The origins of the great civilization known as the Byzantine Empire can be traced to 330 A.D., when the Roman emperor Constantine I dedicated a "new Rome" on the site of the ancient Greek colony of Byzantium. Though the western half of the Roman Empire crumbled and fell in 476, the eastern half survived for 1,000 more years, spawning a rich tradition of art, literature and learning and serving as a military buffer between the states of Europe and the threat of invasion from Asia. The Byzantine Empire finally fell in 1453, after an Ottoman army stormed Constantinople during the reign of Constantine XI.
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Did You Know?
One of the most extraordinary aspects of the Byzantine Empire was its longevity: It was the only organized state west of China to survive without interruption from ancient times until the beginning of the modern age.
- From Iconoclasm to Monasticism
- Byzantium and the Crusades
- The Fall of the Byzantine Empire & Its Legacy
A New Rome
The term "Byzantine" derives from Byzantium, an ancient Greek colony founded by a man named Byzas. Located on the European side of the Bosporus (the strait linking the Black Sea to the Mediterranean), the site of Byzantium was ideally located to serve as a transit and trade point between Europe and Asia Minor. In 330 A.D., Roman Emperor Constantine I chose Byzantium as the site of a new Roman capital, Constantinople. Five years earlier, at the Council of Nicaea, Constantine had established Christianity (once an obscure Jewish sect) as Rome's official religion. The citizens of Constantinople and the rest of the Eastern Roman Empire identified strongly as Romans and Christians, though many of them spoke Greek and not Latin.
Though Constantine ruled over a unified Roman Empire, this unity proved illusory after his death in 337. In 364, Emperor Valentinian I again divided the empire into western and eastern sections, putting himself in power in the west and his brother Valens in the east. The fate of the two regions diverged greatly over the next several centuries. In the west, constant attacks from German invaders such as the Visigoths broke the struggling empire down piece by piece until Italy was the only territory left under Roman control. In 476, the barbarian Odoacer overthrew the last Roman emperor, Romulus Augustus, and Rome had fallen.
Survival of the Byzantine Empire
The eastern half of the Roman Empire proved less vulnerable to external attack, thanks in part to its geographic location. With Constantinople located on a strait, it was extremely difficult to breach the capital's defenses; in addition, the eastern empire had a much shorter common frontier with Europe. It also benefited greatly from a stronger administrative center and internal political stability, as well as great wealth compared with other states of the early medieval period. The eastern emperors were able to exert more control over the empire's economic resources and more effectively muster sufficient manpower to combat invasion. As a result of these advantages, the Eastern Roman Empire–variously known as the Byzantine Empire or Byzantium–was able to survive for centuries after the fall of Rome.
Though Byzantium was ruled by Roman law and Roman political institutions, and its official language was Latin, Greek was also widely spoken, and students received education in Greek history, literature and culture. In terms of religion, the Council of Chalcedon in 451 officially established the division of the Christian world into five patriarchates, each ruled by a patriarch: Rome (where the patriarch would later call himself pope), Constantinople, Alexandria, Antioch and Jerusalem. The Byzantine emperor was the patriarch of Constantinople, and the head of both church and state. (After the Islamic empire absorbed Alexandria, Antioch and Jerusalem in the seventh century, the Byzantine emperor would become the spiritual leader of most eastern Christians.)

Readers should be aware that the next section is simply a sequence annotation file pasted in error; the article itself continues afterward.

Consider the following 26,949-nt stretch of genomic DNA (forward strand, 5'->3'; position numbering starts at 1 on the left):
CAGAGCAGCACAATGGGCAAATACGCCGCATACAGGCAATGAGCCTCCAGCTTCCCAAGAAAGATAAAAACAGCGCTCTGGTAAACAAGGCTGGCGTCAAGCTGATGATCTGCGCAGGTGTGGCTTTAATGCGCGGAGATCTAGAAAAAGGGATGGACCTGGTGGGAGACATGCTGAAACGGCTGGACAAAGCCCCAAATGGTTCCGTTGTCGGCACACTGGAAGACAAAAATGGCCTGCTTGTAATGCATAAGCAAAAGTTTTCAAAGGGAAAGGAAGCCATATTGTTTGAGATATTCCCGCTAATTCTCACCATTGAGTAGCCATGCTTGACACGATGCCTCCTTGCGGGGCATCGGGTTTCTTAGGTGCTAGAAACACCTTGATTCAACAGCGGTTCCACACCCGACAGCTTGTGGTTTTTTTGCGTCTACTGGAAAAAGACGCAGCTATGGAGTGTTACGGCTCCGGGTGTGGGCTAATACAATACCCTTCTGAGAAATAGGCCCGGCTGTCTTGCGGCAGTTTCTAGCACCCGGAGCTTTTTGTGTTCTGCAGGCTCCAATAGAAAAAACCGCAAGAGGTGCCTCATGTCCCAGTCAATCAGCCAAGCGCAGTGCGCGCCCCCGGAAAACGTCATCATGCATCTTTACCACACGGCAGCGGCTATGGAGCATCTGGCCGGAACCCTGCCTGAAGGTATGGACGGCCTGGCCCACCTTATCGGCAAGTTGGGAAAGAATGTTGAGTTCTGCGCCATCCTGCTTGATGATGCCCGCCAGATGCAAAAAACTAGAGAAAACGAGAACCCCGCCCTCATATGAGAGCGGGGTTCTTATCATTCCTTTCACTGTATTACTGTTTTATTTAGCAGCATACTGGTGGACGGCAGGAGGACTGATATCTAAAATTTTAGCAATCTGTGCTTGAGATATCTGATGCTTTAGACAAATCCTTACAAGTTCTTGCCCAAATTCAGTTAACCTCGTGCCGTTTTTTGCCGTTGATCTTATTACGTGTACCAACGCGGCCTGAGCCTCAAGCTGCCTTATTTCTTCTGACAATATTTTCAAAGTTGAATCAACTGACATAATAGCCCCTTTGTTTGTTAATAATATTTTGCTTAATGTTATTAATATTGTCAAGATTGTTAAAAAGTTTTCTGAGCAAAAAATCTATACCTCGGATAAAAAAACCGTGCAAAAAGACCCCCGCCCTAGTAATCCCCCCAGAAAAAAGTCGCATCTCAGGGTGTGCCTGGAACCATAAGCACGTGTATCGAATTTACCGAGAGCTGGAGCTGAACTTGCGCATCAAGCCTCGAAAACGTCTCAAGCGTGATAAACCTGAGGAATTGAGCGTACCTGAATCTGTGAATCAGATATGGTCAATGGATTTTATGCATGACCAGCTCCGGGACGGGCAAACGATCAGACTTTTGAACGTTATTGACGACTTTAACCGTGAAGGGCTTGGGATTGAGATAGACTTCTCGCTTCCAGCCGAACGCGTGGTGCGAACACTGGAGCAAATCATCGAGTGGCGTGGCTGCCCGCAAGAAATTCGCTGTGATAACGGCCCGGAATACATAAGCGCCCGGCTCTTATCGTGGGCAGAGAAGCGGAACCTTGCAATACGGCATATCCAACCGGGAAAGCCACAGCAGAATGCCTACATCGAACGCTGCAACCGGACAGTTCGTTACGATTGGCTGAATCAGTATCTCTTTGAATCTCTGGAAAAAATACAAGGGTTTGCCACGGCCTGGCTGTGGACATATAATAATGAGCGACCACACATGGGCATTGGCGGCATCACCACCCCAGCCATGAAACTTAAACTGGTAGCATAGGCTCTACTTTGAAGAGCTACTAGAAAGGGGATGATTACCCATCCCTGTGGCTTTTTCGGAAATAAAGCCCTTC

The Byzantine Empire Under Justinian
Justinian I, who took power in 527 and would rule until his death in 565, was the first great ruler of the Byzantine Empire. During the years of his reign, the empire included most of the land surrounding the Mediterranean Sea, as Justinian's armies conquered part of the former Western Roman Empire, including North Africa. Many great monuments of the empire would be built under Justinian, including the domed Church of Holy Wisdom, or Hagia Sophia (532-37 A.D.). Justinian also reformed and codified Roman law, establishing a Byzantine legal code that would endure for centuries and help shape the modern concept of the state.
At the time of Justinian's death, the Byzantine Empire reigned supreme as the largest and most powerful state in Europe. Debts incurred through war had left the empire in dire financial straits, however, and his successors were forced to heavily tax Byzantine citizens in order to keep the empire afloat. In addition, the imperial army was stretched too thin, and would struggle in vain to maintain the territory conquered during Justinian's rule. During the seventh and eighth centuries, attacks by Persians and Slavs, combined with internal political instability and economic regression, threatened the empire. A new, even more serious threat arose in the form of Islam, founded by the prophet Muhammad in Mecca in 622. In 634, Muslim armies began their assault on the Byzantine Empire by storming into Syria. By the end of the century, Byzantium would lose Syria, the Holy Land, Egypt and North Africa (among other territories) to Islamic forces.
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